Impact Stories:

COVID-19 Relief Stories: Rieta Hirschman

Working to Ensure Older Adults Can Communicate With Family Despite the Pandemic

When you ask Jo Sawyer to describe the care that the Jewish Association on Aging (JAA) is providing to her mother during the pandemic, Jo says,

“They really treat her as if she’s their mother. It’s genuine.”

Jo’s mother, Rieta Hirschman, moved to Pittsburgh from Washington state to be closer to her son. She lived three years in Jewish Association on Aging’s Weinberg Terrace, in an independent-living apartment she loved. After her first stroke, she transitioned to Weinberg Village. As her vascular dementia progressed, she moved to AHAVA Memory Care Center of Excellence at JAA.

Rieta's face looks into an iPhone screen, with her cat in the corner of the screen
Rieta's video chats often included her beloved cats.

In February, when the COVID-19 pandemic seemed likely to affect visitors’ access to facilities like AHAVA Memory Care, Jo flew from Washington to visit Rieta, before restrictions were needed. She wanted to take advantage of the narrowing window of opportunity to visit her mother. “I was amazed at how careful JAA was with staff, residents and visitors,” Jo says. “They [went] above and beyond to keep the virus at bay.” Leaving was emotionally taxing. With Rieta in her 90’s and with advancing dementia, Jo wondered if she would ever see her mother again.

When the pandemic hit, JAA implemented rigorous screening, safety and distancing policies that would not have been possible without support from Jewish Federation of Greater Pittsburgh. The Federation paid for personal protective equipment (PPE) for JAA staff, extra people to conduct health screenings, air filtration systems and more.

Thanks to the money for extra staffing, JAA had the capacity to set up twice-a-week video chats between Jo and Rieta. In these video chats, Jo noticed that Rieta zeroed in on her and her brother, talked to them and seemed so happy to see them. Knowing the importance of these moments of joy amidst the confusion of dementia, Jo is grateful for all the effort JAA put into making the calls happen.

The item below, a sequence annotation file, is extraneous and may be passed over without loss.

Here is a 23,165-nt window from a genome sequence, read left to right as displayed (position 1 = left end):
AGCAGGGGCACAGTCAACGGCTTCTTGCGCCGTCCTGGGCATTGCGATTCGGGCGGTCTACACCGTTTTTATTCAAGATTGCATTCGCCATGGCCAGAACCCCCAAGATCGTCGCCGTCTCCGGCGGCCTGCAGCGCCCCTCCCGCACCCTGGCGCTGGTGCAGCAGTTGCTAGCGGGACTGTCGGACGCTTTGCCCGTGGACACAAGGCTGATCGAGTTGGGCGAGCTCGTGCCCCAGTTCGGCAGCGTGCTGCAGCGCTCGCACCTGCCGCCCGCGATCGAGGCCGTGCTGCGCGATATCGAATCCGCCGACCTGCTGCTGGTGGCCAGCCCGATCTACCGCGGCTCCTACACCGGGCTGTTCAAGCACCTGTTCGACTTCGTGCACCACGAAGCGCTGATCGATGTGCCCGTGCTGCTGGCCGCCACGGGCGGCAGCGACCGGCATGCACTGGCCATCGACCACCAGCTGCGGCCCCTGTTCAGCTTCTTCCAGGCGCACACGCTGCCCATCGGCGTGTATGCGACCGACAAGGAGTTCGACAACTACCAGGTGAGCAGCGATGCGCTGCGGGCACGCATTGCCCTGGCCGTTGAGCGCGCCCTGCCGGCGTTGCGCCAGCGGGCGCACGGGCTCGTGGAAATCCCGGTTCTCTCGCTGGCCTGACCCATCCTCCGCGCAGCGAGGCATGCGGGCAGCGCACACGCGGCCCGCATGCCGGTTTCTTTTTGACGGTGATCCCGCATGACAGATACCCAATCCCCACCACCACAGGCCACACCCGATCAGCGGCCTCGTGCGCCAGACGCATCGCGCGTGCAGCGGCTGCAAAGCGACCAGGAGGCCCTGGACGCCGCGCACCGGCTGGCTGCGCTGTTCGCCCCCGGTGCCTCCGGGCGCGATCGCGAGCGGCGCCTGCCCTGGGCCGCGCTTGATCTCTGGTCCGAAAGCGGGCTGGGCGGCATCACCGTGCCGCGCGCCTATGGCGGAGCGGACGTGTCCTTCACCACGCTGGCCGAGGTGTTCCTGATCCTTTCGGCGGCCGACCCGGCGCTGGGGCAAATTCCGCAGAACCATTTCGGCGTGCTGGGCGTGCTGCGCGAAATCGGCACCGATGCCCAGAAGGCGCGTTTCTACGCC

“It’s such a horrible situation, agonizing for everybody. We had stress on every angle,” says Jo.

“JAA made every effort to make it easier for us and to make me feel good about the safe care my mother was being given. I trust them completely.”

Jo Sawyer appreciates that donors to the Jewish Federation are providing care across the community. Jo explains, “It’s like a 360-degree situation. JAA is not only taking great care of their residents and their staff, but they are also looking at the continuity of services around the community.” The Jewish Federation leads the effort to coordinate services across Jewish agencies and to ensure that families have the support they need at the critical time they need it.

Reita sits in a living area in her wheelchair. A JAA employee holds an iPhone so she can talk through a window to her children, who look at the camera
Rieta enjoys a safe visit with her children at AHAVA Memory Care.
Ultimately, Jo says, “It’s not just about a nursing home. It’s about understanding our family’s needs.”

When we, as members of the community, give together, we help more people. We help our neighbors, our friends, our own loved ones. Thanks to donor support through the Jewish Federation, our community can meet the needs of Rieta’s family, thousands of Jewish families around Pittsburgh and millions of people in Jewish communities around the world.


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